Last Updated: 7 months ago

Cats are strange creatures, and that’s something we can all agree with. They can be nice, and they can be a nightmare.

Sometimes they do weird things – like flop down in front of you for seemingly no reason. What does that mean?

Truth is, there are a couple of possible reasons for that to be happening! They might just like how it feels, or maybe catnip is involved.

There could be reasons we don’t even know about! Either way, if you want to try and understand your cat a little more, just keep reading.

Why Do Cats Flop Down In Front Of You?

Why Do Cats Flop Down In Front Of You? 6 Most Common Reasons

So, there are six possible reasons (that we know of) to explain your cat’s flopping behavior.

We’re going to go through each of those in the sections below, then go through what is probably isn’t.

Remember – cats are weird, and they aren’t always easy to understand. We will say that it’s important to note that if your cat does it, it’s a good thing!

Cats are jumpy and don’t usually trust easily. This means that by them showing you their (adorable) bellies, which are their softest part, they trust you!

So, whichever reason you think applies to your feline friend, take it as a compliment.

They probably don’t want you dead, even if it looks like they do a lot of plotting.

#1 Your Cat Wants Attention From You

Make your cat love you

Cats will choose when they want to be pet or not. This is something most of us probably learned the hard way.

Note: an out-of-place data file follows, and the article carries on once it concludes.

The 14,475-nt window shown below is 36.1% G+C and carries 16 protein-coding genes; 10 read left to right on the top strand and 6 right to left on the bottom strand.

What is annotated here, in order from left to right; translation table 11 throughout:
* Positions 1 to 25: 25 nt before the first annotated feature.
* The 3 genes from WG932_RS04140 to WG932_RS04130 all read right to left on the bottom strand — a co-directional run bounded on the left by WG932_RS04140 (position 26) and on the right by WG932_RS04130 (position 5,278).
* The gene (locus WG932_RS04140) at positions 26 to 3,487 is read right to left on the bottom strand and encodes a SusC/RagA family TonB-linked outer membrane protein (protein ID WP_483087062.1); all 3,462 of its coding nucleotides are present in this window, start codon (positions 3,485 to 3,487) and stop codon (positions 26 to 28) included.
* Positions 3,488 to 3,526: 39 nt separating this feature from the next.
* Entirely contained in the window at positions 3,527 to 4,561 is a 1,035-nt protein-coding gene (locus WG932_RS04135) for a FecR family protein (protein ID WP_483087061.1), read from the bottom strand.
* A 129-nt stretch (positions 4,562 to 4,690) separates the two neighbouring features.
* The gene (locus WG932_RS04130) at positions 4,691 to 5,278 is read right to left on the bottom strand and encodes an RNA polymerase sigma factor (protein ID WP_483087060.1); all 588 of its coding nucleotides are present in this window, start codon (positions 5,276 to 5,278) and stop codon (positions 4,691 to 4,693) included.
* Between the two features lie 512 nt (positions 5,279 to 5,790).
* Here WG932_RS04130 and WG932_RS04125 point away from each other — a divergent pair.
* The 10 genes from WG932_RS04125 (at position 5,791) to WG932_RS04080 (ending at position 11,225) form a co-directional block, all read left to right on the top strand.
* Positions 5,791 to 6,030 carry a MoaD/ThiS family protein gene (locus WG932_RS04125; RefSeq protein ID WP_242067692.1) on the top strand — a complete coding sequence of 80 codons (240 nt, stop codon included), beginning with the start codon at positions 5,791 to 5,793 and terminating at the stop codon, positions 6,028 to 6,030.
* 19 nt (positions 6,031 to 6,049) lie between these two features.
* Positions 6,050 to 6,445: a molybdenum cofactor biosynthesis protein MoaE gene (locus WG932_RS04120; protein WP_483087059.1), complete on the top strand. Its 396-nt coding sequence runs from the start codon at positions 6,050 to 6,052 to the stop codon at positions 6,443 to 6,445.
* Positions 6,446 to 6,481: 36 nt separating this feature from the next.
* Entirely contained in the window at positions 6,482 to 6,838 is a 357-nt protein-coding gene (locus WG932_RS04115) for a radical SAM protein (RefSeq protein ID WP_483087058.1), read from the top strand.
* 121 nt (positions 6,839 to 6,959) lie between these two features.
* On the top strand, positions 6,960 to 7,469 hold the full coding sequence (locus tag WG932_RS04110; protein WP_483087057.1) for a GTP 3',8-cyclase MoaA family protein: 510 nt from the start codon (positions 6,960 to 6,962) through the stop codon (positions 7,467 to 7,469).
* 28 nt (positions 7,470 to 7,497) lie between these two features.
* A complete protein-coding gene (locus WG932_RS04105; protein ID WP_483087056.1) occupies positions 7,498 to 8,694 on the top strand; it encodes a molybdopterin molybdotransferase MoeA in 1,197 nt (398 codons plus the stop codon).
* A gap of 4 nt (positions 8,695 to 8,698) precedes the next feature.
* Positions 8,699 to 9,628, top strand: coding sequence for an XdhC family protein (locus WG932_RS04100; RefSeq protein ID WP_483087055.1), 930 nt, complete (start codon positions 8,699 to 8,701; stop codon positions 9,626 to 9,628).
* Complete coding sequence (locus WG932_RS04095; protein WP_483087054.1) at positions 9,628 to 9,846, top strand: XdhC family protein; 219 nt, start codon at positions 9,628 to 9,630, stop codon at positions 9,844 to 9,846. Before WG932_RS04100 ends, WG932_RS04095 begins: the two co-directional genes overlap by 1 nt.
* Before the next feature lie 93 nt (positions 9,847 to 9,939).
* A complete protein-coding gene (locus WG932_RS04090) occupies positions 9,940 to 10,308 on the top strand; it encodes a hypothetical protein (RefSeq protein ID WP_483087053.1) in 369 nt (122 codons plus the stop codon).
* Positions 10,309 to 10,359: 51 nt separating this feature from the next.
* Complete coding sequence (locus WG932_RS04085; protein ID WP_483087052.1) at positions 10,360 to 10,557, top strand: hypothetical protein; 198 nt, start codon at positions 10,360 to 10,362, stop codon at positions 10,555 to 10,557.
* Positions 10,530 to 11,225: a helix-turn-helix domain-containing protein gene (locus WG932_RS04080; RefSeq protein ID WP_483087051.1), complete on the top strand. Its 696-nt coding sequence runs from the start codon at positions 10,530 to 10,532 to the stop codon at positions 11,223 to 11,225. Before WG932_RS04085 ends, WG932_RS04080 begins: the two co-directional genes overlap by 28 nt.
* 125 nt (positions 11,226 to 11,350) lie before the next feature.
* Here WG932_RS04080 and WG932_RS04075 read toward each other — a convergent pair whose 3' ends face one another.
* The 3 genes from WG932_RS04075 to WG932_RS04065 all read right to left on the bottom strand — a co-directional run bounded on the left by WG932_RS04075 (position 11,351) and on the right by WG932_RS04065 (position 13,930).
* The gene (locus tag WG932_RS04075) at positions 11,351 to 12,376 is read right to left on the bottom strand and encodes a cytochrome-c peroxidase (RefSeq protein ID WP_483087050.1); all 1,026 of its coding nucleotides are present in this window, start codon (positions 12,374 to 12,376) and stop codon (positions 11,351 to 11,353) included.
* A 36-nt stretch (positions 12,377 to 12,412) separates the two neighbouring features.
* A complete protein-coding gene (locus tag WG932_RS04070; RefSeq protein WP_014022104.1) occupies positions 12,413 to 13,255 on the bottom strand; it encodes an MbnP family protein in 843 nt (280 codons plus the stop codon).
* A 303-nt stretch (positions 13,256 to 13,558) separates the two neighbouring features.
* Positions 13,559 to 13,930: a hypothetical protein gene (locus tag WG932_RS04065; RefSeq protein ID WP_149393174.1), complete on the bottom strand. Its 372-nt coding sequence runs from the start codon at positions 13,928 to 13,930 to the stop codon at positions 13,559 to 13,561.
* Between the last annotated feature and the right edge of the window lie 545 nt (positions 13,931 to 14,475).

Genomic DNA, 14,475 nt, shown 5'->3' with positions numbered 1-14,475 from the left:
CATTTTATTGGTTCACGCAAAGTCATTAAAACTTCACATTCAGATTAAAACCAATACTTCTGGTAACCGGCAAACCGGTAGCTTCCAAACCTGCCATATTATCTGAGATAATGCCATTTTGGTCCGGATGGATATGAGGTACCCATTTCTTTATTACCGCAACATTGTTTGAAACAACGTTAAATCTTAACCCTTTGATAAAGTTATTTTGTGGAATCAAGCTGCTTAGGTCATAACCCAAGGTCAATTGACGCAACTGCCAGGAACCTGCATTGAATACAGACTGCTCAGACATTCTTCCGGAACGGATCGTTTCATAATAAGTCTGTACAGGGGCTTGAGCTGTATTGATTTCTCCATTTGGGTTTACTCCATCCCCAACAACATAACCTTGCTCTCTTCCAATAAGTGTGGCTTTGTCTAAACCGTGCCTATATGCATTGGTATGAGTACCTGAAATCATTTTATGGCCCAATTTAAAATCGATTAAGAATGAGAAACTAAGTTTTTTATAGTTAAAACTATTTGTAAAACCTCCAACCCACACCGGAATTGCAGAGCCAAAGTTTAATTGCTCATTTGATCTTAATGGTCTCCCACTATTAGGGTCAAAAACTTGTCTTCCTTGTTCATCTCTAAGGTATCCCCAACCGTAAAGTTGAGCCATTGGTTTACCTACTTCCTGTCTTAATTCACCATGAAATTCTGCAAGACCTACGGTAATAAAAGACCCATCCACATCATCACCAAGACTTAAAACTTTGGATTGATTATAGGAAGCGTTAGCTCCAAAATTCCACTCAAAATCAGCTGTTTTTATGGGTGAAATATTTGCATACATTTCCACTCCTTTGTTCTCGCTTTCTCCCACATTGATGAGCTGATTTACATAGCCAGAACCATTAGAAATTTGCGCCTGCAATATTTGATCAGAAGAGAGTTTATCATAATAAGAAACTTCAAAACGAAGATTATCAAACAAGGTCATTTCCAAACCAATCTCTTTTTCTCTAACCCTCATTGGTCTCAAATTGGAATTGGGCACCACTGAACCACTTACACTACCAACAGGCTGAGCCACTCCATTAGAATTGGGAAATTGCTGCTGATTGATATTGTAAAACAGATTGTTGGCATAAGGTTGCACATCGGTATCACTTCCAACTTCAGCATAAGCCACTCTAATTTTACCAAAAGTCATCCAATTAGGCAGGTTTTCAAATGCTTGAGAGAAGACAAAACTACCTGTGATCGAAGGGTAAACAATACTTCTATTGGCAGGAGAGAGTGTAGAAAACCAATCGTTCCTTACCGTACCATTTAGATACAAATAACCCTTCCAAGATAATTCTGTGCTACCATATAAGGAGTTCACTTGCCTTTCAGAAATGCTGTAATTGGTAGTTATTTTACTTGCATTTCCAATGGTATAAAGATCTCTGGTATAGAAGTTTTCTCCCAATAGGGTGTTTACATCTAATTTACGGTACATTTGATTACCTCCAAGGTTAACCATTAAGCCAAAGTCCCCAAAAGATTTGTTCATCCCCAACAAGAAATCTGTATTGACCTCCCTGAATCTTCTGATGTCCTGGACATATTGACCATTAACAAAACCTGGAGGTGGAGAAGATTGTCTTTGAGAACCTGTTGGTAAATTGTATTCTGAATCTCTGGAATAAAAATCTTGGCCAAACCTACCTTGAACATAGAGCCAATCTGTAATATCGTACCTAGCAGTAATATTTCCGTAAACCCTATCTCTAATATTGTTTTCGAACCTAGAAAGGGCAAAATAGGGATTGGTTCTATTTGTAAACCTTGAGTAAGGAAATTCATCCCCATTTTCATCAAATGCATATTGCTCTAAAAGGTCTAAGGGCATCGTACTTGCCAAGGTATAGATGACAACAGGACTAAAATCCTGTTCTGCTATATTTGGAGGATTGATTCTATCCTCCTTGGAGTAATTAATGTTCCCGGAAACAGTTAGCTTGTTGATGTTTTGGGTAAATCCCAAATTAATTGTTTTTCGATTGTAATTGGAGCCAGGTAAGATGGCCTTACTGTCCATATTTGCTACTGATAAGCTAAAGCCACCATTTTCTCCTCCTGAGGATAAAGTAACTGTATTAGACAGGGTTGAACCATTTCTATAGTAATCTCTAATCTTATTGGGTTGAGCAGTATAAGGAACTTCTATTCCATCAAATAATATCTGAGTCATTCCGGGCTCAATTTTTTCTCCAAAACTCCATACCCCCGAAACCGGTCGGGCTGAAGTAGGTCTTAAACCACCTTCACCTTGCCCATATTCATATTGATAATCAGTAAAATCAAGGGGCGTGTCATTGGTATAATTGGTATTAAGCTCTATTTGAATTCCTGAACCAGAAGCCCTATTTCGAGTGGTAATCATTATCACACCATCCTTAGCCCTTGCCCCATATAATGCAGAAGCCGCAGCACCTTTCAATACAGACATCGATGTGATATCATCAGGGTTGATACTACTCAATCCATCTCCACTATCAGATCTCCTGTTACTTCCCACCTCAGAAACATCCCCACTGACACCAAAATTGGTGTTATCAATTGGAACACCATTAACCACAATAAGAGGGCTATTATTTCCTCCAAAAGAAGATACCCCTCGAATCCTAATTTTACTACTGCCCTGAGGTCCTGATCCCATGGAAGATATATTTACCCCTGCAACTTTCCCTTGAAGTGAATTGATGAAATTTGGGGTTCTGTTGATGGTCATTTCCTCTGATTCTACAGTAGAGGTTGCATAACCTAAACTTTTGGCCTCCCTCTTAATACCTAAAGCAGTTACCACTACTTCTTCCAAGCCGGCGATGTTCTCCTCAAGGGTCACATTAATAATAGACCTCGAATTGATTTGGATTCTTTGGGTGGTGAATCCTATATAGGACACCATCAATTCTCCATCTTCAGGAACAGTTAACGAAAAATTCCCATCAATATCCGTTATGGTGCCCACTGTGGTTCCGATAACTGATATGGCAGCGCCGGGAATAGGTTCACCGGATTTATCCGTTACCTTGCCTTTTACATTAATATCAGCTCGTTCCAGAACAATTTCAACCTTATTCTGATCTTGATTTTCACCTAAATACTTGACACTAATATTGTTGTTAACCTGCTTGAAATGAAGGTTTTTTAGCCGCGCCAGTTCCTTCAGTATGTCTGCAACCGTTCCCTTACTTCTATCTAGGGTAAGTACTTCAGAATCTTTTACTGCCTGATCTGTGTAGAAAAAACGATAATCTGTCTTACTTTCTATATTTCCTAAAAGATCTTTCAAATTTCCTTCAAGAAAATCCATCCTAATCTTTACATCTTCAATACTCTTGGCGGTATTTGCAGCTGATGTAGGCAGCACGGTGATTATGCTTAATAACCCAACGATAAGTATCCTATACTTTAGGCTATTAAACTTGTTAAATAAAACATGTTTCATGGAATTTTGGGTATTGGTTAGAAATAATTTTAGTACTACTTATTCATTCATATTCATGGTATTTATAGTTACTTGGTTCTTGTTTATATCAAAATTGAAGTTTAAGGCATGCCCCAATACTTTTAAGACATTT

If your cat has done the flop in front of you, it could mean that they want attention from you and want to be pet.

This is likely to happen when you’ve been away for a while and your cat, whether they admit it or not, has missed you. They are likely to come to you and flop down in front of you.

However, just because they show their belly, doesn’t mean they want to be pet there! As a general rule, cats do not like their bellies being touched. This is likely because of their predator instincts.

They don’t want their most vulnerable part to be exposed, and when it is touched, they can go into fight or flight.

A lot of cats show distinct discomfort when getting belly rubs, so just avoid it altogether.

It’s also important to note that if this is a behavior that you don’t like in your cat, you shouldn’t respond to them.

Chances are, your pupils go the size of saucers (pink Puss in Boots) when you see this, though. Just remember that you will reinforce the behavior if you pet them.

That decision is all down to personal preference, though! We personally love the feline flop.